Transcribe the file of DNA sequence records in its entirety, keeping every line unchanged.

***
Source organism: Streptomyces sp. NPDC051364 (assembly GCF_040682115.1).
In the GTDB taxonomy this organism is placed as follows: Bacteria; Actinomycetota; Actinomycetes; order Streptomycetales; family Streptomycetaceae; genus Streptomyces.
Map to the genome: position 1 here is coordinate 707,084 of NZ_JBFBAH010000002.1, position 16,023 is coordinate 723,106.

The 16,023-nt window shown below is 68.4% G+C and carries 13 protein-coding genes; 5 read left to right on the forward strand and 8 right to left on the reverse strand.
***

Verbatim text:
Source organism: Streptomyces sp. NPDC051364 (assembly GCF_040682115.1).
In the GTDB taxonomy this organism is placed as follows: Bacteria; Actinomycetota; Actinomycetes; order Streptomycetales; family Streptomycetaceae; genus Streptomyces.
Map to the genome: position 1 here is coordinate 707,084 of NZ_JBFBAH010000002.1, position 16,023 is coordinate 723,106.

The 16,023-nt window shown below is 68.4% G+C and carries 13 protein-coding genes; 5 read left to right on the forward strand and 8 right to left on the reverse strand.